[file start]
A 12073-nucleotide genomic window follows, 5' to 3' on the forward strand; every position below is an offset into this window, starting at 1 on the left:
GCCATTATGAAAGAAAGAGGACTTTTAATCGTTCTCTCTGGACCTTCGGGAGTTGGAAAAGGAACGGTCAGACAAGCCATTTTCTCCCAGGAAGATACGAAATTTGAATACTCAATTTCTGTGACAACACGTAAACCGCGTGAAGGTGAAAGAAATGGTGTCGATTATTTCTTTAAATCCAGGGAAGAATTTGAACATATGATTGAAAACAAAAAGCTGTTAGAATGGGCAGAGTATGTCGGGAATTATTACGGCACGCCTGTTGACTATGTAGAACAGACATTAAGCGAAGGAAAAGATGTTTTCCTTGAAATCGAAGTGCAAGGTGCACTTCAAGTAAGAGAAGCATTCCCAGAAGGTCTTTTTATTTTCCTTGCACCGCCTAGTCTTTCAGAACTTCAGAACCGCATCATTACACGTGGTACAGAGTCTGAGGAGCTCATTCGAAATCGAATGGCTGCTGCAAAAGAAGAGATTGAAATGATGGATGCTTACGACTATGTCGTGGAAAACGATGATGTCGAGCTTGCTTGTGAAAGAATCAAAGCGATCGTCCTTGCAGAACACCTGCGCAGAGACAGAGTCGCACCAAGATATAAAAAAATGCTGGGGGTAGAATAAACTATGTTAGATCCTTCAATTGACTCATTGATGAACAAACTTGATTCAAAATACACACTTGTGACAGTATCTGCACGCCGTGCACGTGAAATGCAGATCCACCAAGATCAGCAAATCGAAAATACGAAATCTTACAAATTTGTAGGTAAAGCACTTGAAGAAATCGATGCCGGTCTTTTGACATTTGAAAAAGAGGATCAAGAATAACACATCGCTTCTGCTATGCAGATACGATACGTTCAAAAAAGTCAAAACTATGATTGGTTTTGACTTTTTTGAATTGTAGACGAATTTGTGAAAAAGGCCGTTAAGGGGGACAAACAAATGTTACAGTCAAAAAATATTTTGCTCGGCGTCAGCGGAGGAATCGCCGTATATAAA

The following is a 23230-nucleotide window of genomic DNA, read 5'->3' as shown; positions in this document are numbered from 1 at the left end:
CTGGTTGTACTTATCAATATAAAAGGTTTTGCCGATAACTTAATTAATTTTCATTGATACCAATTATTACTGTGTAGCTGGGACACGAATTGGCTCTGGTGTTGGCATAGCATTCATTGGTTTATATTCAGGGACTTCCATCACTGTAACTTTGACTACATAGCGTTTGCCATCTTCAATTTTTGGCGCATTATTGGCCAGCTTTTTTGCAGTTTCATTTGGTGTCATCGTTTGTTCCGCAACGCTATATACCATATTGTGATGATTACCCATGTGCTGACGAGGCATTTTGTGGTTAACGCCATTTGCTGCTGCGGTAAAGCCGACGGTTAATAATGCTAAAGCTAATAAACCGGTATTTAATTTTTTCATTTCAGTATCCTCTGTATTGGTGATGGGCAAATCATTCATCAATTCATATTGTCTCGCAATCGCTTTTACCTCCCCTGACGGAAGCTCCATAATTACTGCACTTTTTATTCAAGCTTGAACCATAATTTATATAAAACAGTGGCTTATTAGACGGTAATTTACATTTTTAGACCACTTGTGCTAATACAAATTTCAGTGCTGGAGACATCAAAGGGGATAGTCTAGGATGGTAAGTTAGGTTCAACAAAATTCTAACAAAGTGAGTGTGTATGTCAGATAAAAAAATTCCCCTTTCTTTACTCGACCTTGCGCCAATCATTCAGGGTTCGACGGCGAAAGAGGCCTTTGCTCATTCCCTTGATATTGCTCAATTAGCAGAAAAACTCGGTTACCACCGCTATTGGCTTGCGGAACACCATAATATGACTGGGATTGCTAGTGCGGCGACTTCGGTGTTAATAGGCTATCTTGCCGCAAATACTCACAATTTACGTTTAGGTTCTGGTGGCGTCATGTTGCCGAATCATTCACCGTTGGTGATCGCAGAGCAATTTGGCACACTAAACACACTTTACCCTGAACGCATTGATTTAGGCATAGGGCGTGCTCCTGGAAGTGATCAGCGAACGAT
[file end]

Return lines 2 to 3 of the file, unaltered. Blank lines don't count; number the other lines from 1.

GCCATTATGAAAGAAAGAGGACTTTTAATCGTTCTCTCTGGACCTTCGGGAGTTGGAAAAGGAACGGTCAGACAAGCCATTTTCTCCCAGGAAGATACGAAATTTGAATACTCAATTTCTGTGACAACACGTAAACCGCGTGAAGGTGAAAGAAATGGTGTCGATTATTTCTTTAAATCCAGGGAAGAATTTGAACATATGATTGAAAACAAAAAGCTGTTAGAATGGGCAGAGTATGTCGGGAATTATTACGGCACGCCTGTTGACTATGTAGAACAGACATTAAGCGAAGGAAAAGATGTTTTCCTTGAAATCGAAGTGCAAGGTGCACTTCAAGTAAGAGAAGCATTCCCAGAAGGTCTTTTTATTTTCCTTGCACCGCCTAGTCTTTCAGAACTTCAGAACCGCATCATTACACGTGGTACAGAGTCTGAGGAGCTCATTCGAAATCGAATGGCTGCTGCAAAAGAAGAGATTGAAATGATGGATGCTTACGACTATGTCGTGGAAAACGATGATGTCGAGCTTGCTTGTGAAAGAATCAAAGCGATCGTCCTTGCAGAACACCTGCGCAGAGACAGAGTCGCACCAAGATATAAAAAAATGCTGGGGGTAGAATAAACTATGTTAGATCCTTCAATTGACTCATTGATGAACAAACTTGATTCAAAATACACACTTGTGACAGTATCTGCACGCCGTGCACGTGAAATGCAGATCCACCAAGATCAGCAAATCGAAAATACGAAATCTTACAAATTTGTAGGTAAAGCACTTGAAGAAATCGATGCCGGTCTTTTGACATTTGAAAAAGAGGATCAAGAATAACACATCGCTTCTGCTATGCAGATACGATACGTTCAAAAAAGTCAAAACTATGATTGGTTTTGACTTTTTTGAATTGTAGACGAATTTGTGAAAAAGGCCGTTAAGGGGGACAAACAAATGTTACAGTCAAAAAATATTTTGCTCGGCGTCAGCGGAGGAATCGCCGTATATAAA

The following is a 23230-nucleotide window of genomic DNA, read 5'->3' as shown; positions in this document are numbered from 1 at the left end: